Facebook Home: Brilliant Stroke or Desperate Measure?
Facebook Home "is an idea that deserves to be copied," said Mobile Raptor blogger Robin Lim. "If your primary use for a smartphone is some activity, why not have it front and center of your Android experience rather than buried in an app or widget somewhere? Flipboard, Twitter, Edomondo, Max MP, Gameloft, Androidslide and other Android developers should explore this avenue."
Apr 8, 2013 5:00 AM PT
Political and economic news from around the globe may bombard us with annoying regularity here in the tech community, and as most of us know, the news is almost always bad.
That, of course, is why it's such a good thing we have Facebook to filter out what we don't want to hear. It's also why we all waited in rapt attention for last week's announcement of what we just knew would be the only news that really mattered -- possibly of the whole year.
That's right, it was the Facebook Home announcement, and if several Facebook status updates are to be believed -- which of course goes without saying -- the Earth really did stand still for a few seconds afterward.
The Zuck hath spoken, O hapless souls: Facebook Home hath arrived, and it is good.
'A Giant Meh'
Or is it? More than a few in the Linux blogosphere weren't so sure. From her perch down at the blogosphere's Punchy Penguin Saloon, Linux Girl got an earful.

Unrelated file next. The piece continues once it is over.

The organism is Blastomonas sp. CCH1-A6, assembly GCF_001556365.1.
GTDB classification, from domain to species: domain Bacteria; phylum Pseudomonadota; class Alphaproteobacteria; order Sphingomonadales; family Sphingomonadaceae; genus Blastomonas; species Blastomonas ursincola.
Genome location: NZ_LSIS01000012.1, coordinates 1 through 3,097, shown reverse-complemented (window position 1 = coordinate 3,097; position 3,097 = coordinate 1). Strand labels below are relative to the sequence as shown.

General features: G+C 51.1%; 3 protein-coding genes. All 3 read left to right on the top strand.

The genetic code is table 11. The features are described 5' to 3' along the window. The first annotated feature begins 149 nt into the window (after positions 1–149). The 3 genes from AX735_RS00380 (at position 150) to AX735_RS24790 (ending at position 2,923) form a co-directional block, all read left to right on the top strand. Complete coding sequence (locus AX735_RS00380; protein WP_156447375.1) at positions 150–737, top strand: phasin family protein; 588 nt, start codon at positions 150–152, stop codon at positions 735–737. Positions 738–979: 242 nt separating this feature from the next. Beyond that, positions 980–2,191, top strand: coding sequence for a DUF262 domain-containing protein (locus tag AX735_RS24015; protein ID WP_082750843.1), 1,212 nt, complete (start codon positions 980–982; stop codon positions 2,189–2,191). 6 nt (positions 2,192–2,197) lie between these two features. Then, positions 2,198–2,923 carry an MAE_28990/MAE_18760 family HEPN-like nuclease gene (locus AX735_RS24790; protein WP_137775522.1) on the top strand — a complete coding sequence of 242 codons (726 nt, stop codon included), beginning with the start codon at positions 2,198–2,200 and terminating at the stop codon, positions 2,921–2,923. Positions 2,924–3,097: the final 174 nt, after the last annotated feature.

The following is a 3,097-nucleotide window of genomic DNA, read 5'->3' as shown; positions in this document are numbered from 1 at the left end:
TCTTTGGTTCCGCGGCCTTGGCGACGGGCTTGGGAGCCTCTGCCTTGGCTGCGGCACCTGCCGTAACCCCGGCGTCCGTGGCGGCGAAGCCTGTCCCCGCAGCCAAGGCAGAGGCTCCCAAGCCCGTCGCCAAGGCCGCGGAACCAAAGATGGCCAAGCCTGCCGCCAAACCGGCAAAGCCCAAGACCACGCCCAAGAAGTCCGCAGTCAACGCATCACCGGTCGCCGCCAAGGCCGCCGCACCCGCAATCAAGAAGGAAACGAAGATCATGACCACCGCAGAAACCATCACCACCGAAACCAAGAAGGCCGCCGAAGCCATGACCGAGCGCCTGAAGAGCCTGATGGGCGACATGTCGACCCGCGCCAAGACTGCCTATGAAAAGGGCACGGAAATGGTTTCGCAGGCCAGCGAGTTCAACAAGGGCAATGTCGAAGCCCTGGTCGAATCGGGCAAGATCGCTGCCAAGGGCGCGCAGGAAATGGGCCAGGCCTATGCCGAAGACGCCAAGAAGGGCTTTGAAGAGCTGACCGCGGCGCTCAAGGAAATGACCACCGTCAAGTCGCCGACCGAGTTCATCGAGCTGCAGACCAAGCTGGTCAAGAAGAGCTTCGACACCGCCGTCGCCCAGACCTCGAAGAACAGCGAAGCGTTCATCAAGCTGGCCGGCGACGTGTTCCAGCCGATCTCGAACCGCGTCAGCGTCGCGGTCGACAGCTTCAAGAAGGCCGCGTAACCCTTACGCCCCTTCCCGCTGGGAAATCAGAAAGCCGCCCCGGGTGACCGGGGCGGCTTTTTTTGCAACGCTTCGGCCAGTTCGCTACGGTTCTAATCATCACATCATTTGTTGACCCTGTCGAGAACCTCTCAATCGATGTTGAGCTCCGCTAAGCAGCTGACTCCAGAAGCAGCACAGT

"Facebook Home gets a giant 'Meh' from me," began Linux Rants blogger Mike Stone, for example. "I saw nothing that interests me now that I've mostly departed Facebook for Google+."
Facebook is "trying to get more access to their users' lives than they already have," Stone explained. "That's really their business model, so it's not surprising that they're doing it. I just have no interest in it, and I don't think that I'm the only one."
'A Desperate Attempt'
Indeed, "it won't affect me because I don't use Facebook," Google+ blogger Kevin O'Brien chimed in. "Actually, I can't think of many people I care about who do use it.
"My wife has an account she hasn't logged into in many months," O'Brien added. "This sounds like a desperate attempt to remain relevant."
Similarly, "I gotta put a reminder in my task list to check out this 'facebook' thing some day. :-)" Slashdot blogger yagu quipped.
"It looks to me like the facebook phone is an Android phone heavily skinned for Facebook," yagu observed. "To me that's mostly boring.
"For Facebookers, I suppose they'll find it makes them happy," he added. "All in all, probably just a ripple in the Android world. Interesting side note: not exactly a vote of confidence for Windows Phones."
'The Thought Is Horrifying'
Google+ blogger Gonzalo Velasco C. also doesn't have a Facebook account, but while "it's still a huge 'community,' its shininess is ending, slowly," he told Linux Girl.
"To move towards Android means two things: 1) they want to survive, and 2) Android phones are or will be the majority, growing steadily in numbers as we speak," he concluded.
Indeed, "Facebook realizes that Android/Linux shipped on more units than M$'s OS did, so they had better make their users comfortable on Android/Linux if they want to keep growing," blogger Robert Pogson pointed out. "I've only recently started using Android/Linux and Facebook, and it's clear that to get the best use of tiny screens, some modifications are in order."
Specifically, "anything that minimizes typing or improves integration with Android/Linux is a good thing," Pogson concluded.